Information technology improves safety

Sept. 1, 2003
Medical care is becoming increasingly complex. Most research efforts focus on improved diagnosis and treatment. Less emphasis is directed toward how care is actually provided.

Charles John Palenik, MS, PhD

Medical care is becoming increasingly complex. Most research efforts focus on improved diagnosis and treatment. Less emphasis is directed toward how care is actually provided. Poorly functioning operational systems have lead to well-documented problems concerning medical safety. There are numerous examples of adverse drug events due to human error, proximal causes, and systems failure.

The risk of harm associated with medical care has received increased scrutiny over the last 15 years. Improvements in information technology (IT) could lead to safer health care. Safe medical treatment today requires a level of sophistication almost impossible without computer support. Technology has been shown to improve practitioner performance and sometimes clinical outcomes.

A fine review of this topic appeared recently (Bates DW and Gawande AA. "Improving safety with information technology." N Eng J Med 2003; 348:2526-2534). The authors feel that information technology can improve safety by preventing errors and adverse events through 1) facilitating a more rapid response after an error has occurred and 2) tracking and providing feedback concerning adverse events.

Tools useful in the prevention of errors and adverse events include improving communication, providing better access to information, requiring information analysis, assisting with calculations, and decision support. Cross-coverage of patients by more than one health-care provider is known to increase treatment errors. Hand-held technology now allows simultaneous electronic access to medical records, approval of treatment plans, and notification of laboratory results with abnormality warnings. Access to reference information can improve safety. Desktop, laptop, and now hand-held computers allow easy access to textbooks, references on drugs, treatment schemes, and the Medline database. A review and evaluation of Internet-based clinical-reference tools is available at www.uptodate .com/whitepaper/UTD_WP_Internet_Tools.pdf.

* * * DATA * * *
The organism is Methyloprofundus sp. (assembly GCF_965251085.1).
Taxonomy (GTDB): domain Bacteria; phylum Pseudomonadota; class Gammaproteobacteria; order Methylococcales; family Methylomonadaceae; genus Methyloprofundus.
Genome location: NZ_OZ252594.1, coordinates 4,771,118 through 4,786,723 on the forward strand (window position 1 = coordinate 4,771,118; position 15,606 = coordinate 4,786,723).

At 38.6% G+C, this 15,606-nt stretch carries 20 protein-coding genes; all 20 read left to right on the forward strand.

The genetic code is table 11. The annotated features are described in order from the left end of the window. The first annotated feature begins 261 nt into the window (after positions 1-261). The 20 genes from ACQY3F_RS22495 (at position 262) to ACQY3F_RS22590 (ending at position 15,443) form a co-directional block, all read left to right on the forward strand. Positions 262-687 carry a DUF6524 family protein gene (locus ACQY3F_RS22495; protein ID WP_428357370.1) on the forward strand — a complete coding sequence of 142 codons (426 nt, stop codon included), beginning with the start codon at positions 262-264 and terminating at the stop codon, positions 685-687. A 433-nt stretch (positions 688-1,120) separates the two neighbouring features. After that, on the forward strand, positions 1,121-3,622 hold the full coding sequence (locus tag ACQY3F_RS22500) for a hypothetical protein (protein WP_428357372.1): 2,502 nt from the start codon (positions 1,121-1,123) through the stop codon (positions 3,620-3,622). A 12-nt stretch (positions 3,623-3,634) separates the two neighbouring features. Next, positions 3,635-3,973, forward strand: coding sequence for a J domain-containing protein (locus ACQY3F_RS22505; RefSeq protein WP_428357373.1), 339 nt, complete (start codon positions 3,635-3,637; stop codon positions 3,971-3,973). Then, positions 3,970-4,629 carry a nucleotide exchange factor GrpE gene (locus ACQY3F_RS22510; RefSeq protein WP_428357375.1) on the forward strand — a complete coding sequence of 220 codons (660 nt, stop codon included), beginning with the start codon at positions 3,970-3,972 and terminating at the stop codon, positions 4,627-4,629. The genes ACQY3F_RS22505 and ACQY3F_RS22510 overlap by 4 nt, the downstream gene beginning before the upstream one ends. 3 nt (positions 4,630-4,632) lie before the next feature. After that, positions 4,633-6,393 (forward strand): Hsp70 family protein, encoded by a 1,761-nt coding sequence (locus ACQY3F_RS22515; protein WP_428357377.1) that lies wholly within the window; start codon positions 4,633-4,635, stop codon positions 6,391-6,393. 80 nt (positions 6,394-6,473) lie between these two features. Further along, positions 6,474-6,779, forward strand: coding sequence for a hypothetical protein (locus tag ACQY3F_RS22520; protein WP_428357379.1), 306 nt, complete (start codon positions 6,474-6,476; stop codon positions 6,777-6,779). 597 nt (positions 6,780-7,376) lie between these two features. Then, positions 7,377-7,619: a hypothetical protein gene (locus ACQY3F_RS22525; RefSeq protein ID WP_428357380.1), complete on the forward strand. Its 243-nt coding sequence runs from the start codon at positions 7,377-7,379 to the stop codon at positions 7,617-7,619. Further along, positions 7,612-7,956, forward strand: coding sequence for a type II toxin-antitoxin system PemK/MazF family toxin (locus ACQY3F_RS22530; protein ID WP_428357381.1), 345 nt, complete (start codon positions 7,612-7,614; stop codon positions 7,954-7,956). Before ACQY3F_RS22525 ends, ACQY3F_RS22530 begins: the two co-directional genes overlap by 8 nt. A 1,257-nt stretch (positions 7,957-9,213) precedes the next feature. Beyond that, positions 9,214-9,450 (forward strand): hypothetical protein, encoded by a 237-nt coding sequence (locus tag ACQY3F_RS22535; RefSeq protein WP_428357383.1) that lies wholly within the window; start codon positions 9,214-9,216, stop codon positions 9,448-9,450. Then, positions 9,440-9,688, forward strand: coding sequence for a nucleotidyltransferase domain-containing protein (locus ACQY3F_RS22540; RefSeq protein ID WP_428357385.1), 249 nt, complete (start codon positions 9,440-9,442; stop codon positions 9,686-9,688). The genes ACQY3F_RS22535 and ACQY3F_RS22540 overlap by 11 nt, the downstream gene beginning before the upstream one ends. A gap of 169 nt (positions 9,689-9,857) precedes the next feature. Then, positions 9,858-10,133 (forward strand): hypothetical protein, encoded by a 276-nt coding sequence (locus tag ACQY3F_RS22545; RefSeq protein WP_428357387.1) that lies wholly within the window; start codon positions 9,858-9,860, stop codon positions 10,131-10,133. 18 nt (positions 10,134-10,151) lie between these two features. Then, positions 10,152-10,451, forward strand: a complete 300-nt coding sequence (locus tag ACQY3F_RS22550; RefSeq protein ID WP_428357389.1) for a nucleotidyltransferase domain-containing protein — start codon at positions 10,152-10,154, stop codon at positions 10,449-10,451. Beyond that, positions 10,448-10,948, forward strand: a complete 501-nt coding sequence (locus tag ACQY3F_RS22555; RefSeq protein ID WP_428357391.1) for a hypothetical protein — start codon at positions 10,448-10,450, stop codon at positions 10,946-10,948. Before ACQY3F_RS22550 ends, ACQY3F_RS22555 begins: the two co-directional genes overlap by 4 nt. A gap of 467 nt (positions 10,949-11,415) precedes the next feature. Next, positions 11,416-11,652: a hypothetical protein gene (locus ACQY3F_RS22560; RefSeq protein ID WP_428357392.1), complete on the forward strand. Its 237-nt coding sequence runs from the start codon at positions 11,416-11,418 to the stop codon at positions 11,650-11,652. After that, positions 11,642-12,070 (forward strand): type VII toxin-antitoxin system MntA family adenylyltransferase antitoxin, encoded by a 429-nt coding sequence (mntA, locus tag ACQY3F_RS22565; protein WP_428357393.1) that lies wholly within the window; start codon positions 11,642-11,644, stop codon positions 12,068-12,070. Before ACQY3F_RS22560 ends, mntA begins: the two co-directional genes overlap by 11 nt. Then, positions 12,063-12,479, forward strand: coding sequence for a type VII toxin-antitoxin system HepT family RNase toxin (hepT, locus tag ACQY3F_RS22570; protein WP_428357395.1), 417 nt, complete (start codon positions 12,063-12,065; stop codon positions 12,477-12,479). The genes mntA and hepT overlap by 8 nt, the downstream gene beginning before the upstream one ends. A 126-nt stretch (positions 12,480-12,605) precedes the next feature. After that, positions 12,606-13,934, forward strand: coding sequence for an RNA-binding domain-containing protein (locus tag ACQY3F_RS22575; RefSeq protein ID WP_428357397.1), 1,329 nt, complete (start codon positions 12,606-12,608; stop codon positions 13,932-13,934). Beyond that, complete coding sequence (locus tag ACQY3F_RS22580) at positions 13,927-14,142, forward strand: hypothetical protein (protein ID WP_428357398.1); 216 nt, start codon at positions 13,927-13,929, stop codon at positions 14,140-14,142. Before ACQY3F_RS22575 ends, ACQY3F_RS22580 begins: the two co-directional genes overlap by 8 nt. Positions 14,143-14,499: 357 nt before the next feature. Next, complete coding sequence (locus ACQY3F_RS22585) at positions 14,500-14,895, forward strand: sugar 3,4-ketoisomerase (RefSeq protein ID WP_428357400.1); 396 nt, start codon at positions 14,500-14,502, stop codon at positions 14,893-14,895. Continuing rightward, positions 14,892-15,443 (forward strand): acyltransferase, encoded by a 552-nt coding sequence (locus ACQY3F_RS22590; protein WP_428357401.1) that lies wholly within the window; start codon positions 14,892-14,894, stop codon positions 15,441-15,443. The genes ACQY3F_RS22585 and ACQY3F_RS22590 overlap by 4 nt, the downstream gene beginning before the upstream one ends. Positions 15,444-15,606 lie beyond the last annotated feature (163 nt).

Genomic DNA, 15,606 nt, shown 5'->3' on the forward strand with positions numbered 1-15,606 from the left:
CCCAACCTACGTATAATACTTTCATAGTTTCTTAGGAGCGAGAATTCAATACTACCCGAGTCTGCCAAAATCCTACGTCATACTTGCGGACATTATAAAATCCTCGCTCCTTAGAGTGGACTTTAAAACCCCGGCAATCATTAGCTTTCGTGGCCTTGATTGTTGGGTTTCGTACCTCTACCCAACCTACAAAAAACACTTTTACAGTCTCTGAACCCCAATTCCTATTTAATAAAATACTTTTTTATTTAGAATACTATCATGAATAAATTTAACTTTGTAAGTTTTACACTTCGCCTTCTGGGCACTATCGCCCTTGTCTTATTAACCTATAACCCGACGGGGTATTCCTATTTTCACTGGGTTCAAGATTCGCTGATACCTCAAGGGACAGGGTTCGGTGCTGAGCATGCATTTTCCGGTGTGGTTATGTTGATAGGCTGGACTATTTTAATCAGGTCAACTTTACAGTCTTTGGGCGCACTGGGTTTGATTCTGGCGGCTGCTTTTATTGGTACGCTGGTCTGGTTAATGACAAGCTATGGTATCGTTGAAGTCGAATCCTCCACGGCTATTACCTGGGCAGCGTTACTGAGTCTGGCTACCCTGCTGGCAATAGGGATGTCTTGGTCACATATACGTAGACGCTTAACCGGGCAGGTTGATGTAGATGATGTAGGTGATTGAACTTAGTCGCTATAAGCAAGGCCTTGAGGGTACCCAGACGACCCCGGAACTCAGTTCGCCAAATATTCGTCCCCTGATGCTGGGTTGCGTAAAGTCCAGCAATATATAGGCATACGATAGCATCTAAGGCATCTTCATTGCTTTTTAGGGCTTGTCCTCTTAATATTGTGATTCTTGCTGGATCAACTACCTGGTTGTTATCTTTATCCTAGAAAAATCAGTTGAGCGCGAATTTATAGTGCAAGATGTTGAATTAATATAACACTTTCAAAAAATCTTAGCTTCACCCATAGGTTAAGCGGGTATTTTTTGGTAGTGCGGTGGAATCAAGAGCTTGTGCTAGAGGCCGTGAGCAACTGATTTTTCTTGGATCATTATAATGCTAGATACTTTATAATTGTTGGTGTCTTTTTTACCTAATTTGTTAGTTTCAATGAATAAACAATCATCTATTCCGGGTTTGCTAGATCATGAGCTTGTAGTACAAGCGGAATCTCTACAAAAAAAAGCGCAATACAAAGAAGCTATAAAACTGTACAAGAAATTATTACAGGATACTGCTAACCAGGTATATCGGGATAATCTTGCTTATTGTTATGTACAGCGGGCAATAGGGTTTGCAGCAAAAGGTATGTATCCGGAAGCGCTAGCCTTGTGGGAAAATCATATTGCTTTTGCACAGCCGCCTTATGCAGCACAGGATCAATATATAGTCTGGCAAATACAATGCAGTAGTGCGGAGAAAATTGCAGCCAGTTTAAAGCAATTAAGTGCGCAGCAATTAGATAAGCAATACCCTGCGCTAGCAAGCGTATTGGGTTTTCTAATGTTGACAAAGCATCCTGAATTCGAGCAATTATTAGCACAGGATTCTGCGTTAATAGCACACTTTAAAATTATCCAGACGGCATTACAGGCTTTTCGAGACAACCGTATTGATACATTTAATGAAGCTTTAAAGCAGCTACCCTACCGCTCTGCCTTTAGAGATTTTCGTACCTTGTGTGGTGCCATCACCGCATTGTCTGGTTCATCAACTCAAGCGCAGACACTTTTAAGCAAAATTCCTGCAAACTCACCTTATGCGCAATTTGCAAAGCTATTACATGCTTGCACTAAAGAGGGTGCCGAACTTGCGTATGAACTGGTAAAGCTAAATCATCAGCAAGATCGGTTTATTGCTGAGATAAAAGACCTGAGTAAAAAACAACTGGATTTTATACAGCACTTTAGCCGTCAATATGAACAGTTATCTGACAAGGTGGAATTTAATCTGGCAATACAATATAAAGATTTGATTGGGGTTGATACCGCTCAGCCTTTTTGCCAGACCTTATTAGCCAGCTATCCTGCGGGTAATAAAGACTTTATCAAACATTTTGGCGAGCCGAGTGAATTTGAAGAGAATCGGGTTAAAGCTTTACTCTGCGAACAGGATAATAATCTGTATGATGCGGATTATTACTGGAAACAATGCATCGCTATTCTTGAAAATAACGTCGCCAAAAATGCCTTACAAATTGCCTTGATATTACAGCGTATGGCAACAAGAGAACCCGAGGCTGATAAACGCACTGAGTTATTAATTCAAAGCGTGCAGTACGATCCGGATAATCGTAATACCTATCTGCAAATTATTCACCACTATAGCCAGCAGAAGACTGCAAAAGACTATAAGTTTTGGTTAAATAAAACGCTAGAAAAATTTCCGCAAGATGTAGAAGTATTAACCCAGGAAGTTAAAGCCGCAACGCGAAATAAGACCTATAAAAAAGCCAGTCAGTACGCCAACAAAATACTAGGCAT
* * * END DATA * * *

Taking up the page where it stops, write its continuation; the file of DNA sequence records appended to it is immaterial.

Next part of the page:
Another error-reduction strategy performed by computers is called "forcing function" — software tools that restrict the manner in which tasks are performed. For example, legible prescriptions can be written electronically. The computer then checks on the availability of a specific dose and for drug-drug interactions. Bar-coding of patient information and records helps by preventing incorrect procedures from being performed. By entering a treatment into the computer, corollary orders can be suggested. Outcomes of one treatment may cause concerns in other areas to emerge. This idea attempts to minimize errors of omission by identifying common outcomes of a single intervention. Computers also can help reduce errors of calculation.

Often, monitoring is considered routine to the point of being boring. IT monitors not only record data, but can perform analytic functions, and, if given threshold values, can issue trends and even warnings. IT also can help in decision-making processes. Review of medical records by computerized algorithms and neural networks allow multiple factors to be considered simultaneously. Probable clinical outcomes could then be identified.

IT tools also can review medical records to identify, intervene early-on, and track the frequency of adverse events. Computerization can help measure outcomes of diagnosis and treatment. Electronic tools are currently being developed to better identify adverse events in a variety of clinical settings.

Despite the substantial improvements in patient safety that can be realized through IT, numerous barriers retard complete implementation. Most IT in use today involves billing processes rather than clinical care. Financial incentives for change need to be identified. Also, there is no single standard for the codification of most important types of clinical data. Many clinicians have not yet accepted the importance of IT as part of medical research or practice. As a result, only a limited number of IT forms that may improve safety have been widely implemented. However, IT has the definite potential to structure care, catch errors, and provide evidence-based, patient-centered decision support.

The Organization for Safety and Asepsis Procedures (OSAP) is the leading source for infection control and safety information in dentistry. OSAP uses IT to share information on its homepage, www.osap.org.

Dr. Charles John Palenik is an assistant director of Infection Control Research and Services at the Indiana University School of Dentistry. Dr. Palenik has authored numerous articles, book chapters, and monographs, and is the co-author of the popular Infection Control and Management of Hazardous Materials for the Dental Team. He serves on the Executive Board of OSAP, dentistry's resource for infection control and safety.Questions about this article or any infection-control issue may be directed to [email protected].

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